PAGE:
Pope Francis’ intense interest in Catholic social teaching has been clear from the first moments of his pontificate. To begin to understand that, one only has to look as far as his name.
Just days after his March 13 election, the pope offered the reasons for choosing the name Francis in his first major papal audience, and they have everything to do with the social teachings of the Church. In an address to the 6,000 journalists who covered the conclave, Pope Francis explained that during the election in the Sistine Chapel, his friend Cardinal Claudio Hummes, seated beside him, encouraged him.
“And when the votes reached two-thirds … he gave me a hug and a kiss, and said: ‘Don’t forget the poor!’ And those words came to me: the poor, the poor. Then, right away, thinking of the poor, I thought of Francis of Assisi. Then I thought of all the wars, as the votes were still being counted, till the end. Francis is also the man of peace. That is how the name came into my heart: Francis of Assisi. For me, he is the man of poverty, the man of peace, the man who loves and protects creation; these days we do not have a very good relationship with creation, do we? He is the man who gives us this spirit of peace, the poor man … How I would like a Church which is poor and for the poor!”
In that handful of sentences, the pope mentions three central elements of Catholic social teaching: the poor, war and peace, and the environment. Let’s consider each.
Church for the poor
Pope Francis’ call for “a Church which is poor and for the poor” is as succinct and effective a description of Church teaching on the preferential option of the poor as you’ll find. That principle says that people living in poverty are to receive the special concern of the Church and society and that a primary question in approaching all social and personal decisions should be, “How will it affect the poor?”
Pope Francis’ special concern for the poor has surprised no one who knew him already. As archbishop of Buenos Aires, then-Cardinal Jorge Mario Bergoglio spearheaded what one Catholic journalist has called “a pastoral revolution” in the slums of that city. Under his leadership, parishes in those desperate regions blossomed into vibrant centers of faith and social services.
This same pastoral interest was expressed immediately after his election as pope, when he asked his fellow Argentines not to travel to Rome for his inauguration, but rather to give the money they would have spent on the trip to the poor.
It’s reflected in his thinking on a more theoretical level, too. Less than a week after his election, in an address to representatives of other churches and religions, Pope Francis identified what he views as “one of the most dangerous threats of our times.” What threat earns such strong words? It is, he said, “the vision of the human person with a single dimension to prevail, according to which man is reduced to what he produces and to what he consumes.” That very consumerism has long been viewed critically by modern popes in their presentations of Catholic social teaching.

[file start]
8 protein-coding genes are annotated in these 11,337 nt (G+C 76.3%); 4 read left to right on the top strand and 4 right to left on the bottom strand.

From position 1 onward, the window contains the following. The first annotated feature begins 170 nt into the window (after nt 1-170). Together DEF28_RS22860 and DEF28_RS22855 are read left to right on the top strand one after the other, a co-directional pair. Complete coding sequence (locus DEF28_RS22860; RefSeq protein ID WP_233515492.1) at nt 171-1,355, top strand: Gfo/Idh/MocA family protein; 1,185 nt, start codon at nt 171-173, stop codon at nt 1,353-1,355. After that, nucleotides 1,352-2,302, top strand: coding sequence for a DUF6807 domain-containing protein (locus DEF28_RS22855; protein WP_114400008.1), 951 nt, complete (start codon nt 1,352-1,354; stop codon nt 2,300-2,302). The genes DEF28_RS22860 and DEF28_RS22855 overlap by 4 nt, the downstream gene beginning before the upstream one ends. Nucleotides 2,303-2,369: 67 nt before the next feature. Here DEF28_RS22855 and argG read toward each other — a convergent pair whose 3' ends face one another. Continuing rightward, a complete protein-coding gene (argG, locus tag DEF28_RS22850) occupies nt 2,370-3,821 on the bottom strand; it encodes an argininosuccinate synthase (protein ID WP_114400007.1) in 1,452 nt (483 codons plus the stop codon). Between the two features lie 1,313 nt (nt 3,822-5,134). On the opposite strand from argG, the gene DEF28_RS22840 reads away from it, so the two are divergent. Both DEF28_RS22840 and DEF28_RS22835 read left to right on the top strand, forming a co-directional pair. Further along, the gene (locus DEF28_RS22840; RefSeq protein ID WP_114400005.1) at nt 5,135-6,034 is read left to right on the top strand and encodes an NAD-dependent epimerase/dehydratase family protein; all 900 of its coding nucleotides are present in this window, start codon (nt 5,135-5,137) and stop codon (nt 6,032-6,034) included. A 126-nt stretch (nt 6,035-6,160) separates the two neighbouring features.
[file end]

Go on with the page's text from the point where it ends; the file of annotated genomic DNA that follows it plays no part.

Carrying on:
Man of peace
The pope’s public words and actions in these first weeks of his papacy have not yet included much elaboration on the topic of war and peace. But when that comes, it will not be surprising, since he revealed in that early address to journalists that the wars that burden our world were on his mind even as the votes for his papal election were still being counted. How remarkable to know this, and to know that these thoughts compelled him to choose the name of the saint who is known more than any other as “the man of peace.”
A long line of his recent predecessors — Pius XII, John XXIII, Paul VI, John Paul II and Benedict XVI — have made dramatic efforts in both word and action on behalf of peace. At a time when violence still so often seems to hold sway in the world, what will we see in the pontificate of the man who chose to name himself for the saint who is said to have prayed, “Make me an instrument of Your peace”?
“We don’t have a very good relationship with creation, do we?” In that initial explanation of his choice of name, Pope Francis posed this unsettling question to those in attendance, and he poses it to us, too.
His concern for the environment emerged more clearly in the homily he preached days later, at the Mass that formally inaugurated his pontificate (on the feast of St. Joseph, protector of the Holy Family). Francis explained “the vocation of being a ‘protector’” to which all people are called. He said that besides being protectors of one another, “It means protecting all creation, the beauty of the created world, as the Book of Genesis tells us and as St. Francis of Assisi showed us. It means respecting each of God’s creatures and respecting the environment in which we live…. Please, I would like to ask all those who have positions of responsibility in economic, political and social life, and all men and women of goodwill: let us be ‘protectors’ of creation, protectors of God’s plan inscribed in nature, protectors of one another and of the environment.”
Pope Benedict XVI’s important statements and actions in the name of protecting the environment earned him the nickname “the green pope.” But as the effects of climate change become clearer and more damaging, especially to the poor of the planet, it’s not hard to imagine a pope who teaches and develops Catholic social teaching on the environment in some important and dramatic new ways. Early signs suggest Francis may be that pope.
There are many parts of a pope’s job description besides proclaiming Catholic social teaching. But so far, it seems to be one in which Pope Francis takes an especially keen interest.
Barry Hudock is the author of “Faith Meets World: The Gift and Challenge of Catholic Social Teaching” (Liguori, $16.99). He blogs at barryhudock.wordpress.com.